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ACLU Report on Racial Bias in Marijuana Arrests, DEA Okayed to Spy on George Floyd Protestors, More... (6/3/20)

The ACLU issues a timely report, Human Rights Watch and Amnesty International call for reforms of Cambodia's drug detention centers, and more.

Black Americans are more than three times more likely to get busted for pot, a new ACLU report finds. (Creative Commons)
Marijuana Policy

New ACLU Report Highlights Racial Bias in Marijuana Policing. The new report, A Tale of Two Countries: Racially Targeted Arrests in the Era of Marijuana Reform, details millions of racially targeted marijuana arrests made between 2010 and 2018. The report shows that Black people are 3.64 times more likely than white people to be arrested for marijuana possession despite comparable marijuana usage rates. Additionally, although the total number of people arrested for marijuana possession has decreased in the past decade, law enforcement still made 6.1 million such arrests over that period, and the racial disparities in arrest rates remain in every state.

Marijuana Shops Across the Country Close Doors After Looting. Pot shops from Oregon and California to Massachusetts and Florida are temporarily closing their doors to customers after dozens of them were hit by looters and vandals amidst the chaos of mass protests over the police killing of George Floyd. Among those closed are 30 stores belonging to MedMen, which said its shops are indefinitely closed. Cresco Labs, which operates shops in six states, said it had temporarily closed its three Illinois locations after one was attacked Saturday night.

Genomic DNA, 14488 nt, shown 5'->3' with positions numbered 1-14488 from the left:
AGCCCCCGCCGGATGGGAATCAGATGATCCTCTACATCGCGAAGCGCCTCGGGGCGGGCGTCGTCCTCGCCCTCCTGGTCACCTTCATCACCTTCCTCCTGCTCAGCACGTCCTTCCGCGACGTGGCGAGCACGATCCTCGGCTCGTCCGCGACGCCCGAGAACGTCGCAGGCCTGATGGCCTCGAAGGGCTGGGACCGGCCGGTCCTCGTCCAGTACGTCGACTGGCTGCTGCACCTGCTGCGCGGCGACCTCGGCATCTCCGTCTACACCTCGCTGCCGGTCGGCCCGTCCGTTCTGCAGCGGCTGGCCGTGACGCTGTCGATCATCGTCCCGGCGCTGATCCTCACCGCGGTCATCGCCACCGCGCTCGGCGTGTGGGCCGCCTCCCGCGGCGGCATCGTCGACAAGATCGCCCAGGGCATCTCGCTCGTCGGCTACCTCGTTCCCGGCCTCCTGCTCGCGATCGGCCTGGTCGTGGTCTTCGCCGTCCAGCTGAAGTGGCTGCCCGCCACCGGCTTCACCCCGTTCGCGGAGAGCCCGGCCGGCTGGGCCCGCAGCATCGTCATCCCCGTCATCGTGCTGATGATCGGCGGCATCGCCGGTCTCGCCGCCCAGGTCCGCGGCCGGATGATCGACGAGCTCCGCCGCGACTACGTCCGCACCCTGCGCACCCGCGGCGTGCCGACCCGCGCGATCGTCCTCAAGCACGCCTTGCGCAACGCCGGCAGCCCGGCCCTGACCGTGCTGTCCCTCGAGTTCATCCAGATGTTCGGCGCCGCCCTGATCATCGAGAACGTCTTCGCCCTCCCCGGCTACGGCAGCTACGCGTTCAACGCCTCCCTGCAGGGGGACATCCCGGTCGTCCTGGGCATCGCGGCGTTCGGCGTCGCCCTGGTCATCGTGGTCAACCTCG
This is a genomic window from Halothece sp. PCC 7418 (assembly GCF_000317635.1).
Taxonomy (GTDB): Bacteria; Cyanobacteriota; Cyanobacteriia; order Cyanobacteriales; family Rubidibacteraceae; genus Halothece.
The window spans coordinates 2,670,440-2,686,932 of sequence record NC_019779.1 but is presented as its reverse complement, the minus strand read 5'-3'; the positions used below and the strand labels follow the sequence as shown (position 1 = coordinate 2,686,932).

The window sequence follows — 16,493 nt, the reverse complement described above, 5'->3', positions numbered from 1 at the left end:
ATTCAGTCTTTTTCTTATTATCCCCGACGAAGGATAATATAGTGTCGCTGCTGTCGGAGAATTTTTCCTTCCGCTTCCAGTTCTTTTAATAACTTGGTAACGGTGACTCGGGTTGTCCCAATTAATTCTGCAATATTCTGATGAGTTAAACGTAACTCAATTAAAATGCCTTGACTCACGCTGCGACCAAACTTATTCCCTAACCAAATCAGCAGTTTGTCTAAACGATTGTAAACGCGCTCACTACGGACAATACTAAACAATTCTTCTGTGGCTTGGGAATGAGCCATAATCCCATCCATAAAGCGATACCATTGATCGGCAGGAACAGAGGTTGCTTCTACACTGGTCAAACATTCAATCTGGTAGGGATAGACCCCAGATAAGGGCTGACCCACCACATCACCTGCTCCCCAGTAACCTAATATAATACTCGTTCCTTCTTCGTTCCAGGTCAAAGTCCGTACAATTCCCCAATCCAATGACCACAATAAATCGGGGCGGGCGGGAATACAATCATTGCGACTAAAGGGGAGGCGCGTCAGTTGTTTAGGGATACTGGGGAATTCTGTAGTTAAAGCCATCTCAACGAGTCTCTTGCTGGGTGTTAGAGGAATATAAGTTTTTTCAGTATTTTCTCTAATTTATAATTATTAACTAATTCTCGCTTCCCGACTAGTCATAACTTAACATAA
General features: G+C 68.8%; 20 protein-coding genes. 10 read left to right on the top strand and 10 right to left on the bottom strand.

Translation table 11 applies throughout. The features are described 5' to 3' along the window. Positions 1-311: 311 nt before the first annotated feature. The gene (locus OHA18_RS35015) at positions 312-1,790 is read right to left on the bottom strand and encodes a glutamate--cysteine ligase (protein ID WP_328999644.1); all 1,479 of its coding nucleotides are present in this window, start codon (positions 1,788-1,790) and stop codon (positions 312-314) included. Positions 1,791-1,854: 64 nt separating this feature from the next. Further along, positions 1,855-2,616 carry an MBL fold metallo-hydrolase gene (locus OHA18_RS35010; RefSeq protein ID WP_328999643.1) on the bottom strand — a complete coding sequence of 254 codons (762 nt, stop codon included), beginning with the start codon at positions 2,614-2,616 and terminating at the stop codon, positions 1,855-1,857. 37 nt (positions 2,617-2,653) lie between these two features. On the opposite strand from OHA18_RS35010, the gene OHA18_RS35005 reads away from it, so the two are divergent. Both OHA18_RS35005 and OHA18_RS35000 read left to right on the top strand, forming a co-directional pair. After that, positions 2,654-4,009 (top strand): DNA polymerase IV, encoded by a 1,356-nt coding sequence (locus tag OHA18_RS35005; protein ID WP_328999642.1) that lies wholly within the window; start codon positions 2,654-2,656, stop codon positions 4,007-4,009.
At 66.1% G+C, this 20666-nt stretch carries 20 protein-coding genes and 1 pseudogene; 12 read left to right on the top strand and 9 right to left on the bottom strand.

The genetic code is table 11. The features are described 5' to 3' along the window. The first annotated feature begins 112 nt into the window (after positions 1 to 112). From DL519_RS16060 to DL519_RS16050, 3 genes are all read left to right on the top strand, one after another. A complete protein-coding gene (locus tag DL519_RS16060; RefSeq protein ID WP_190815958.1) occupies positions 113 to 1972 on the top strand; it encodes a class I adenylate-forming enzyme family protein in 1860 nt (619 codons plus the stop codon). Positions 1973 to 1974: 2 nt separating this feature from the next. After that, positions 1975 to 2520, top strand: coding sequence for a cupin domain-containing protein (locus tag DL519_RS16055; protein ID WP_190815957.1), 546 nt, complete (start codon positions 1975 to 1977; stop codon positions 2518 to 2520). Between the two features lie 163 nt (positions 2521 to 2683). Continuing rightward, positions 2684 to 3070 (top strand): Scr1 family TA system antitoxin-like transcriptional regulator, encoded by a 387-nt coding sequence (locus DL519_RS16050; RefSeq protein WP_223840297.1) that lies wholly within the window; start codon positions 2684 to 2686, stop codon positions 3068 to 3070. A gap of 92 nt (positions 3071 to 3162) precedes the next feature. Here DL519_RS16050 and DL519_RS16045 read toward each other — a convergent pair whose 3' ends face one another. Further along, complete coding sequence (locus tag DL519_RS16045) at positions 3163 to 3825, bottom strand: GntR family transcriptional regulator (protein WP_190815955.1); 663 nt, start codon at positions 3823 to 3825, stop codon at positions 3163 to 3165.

Drug Policy

The DEA Has Been Given Permission to Investigate People Protesting George Floyd's Death. The Justice Department has given the DEA the temporary power "to enforce any federal crime committed as a result of the protests over the death of George Floyd." That would allow the federal dope cops to "conduct covert surveillance" and collect intelligence on people taking part in protests over the killing. Floyd's death "has spawned widespread protests across the nation, which, in some instances, have included violence and looting," the DEA memo says. "Police agencies in certain areas of the country have struggled to maintain and/or restore order." The memo requests the extraordinary powers on a temporary basis, and on Sunday afternoon a senior Justice Department official signed off.

International

Cambodia Criminal Justice Reforms Should Go Further, Human Rights Groups Say. Amnesty International and Human Rights Watch have called on the Cambodian government to go further than its stated plan to tackle prison overcrowding and related human rights abuses in the country's criminal justice system. The reforms announced so far have neglected the ongoing human rights crisis in the country's notorious drug detention centers, which are overcrowded, plagued by torture, and present significant risks of coronavirus infection.

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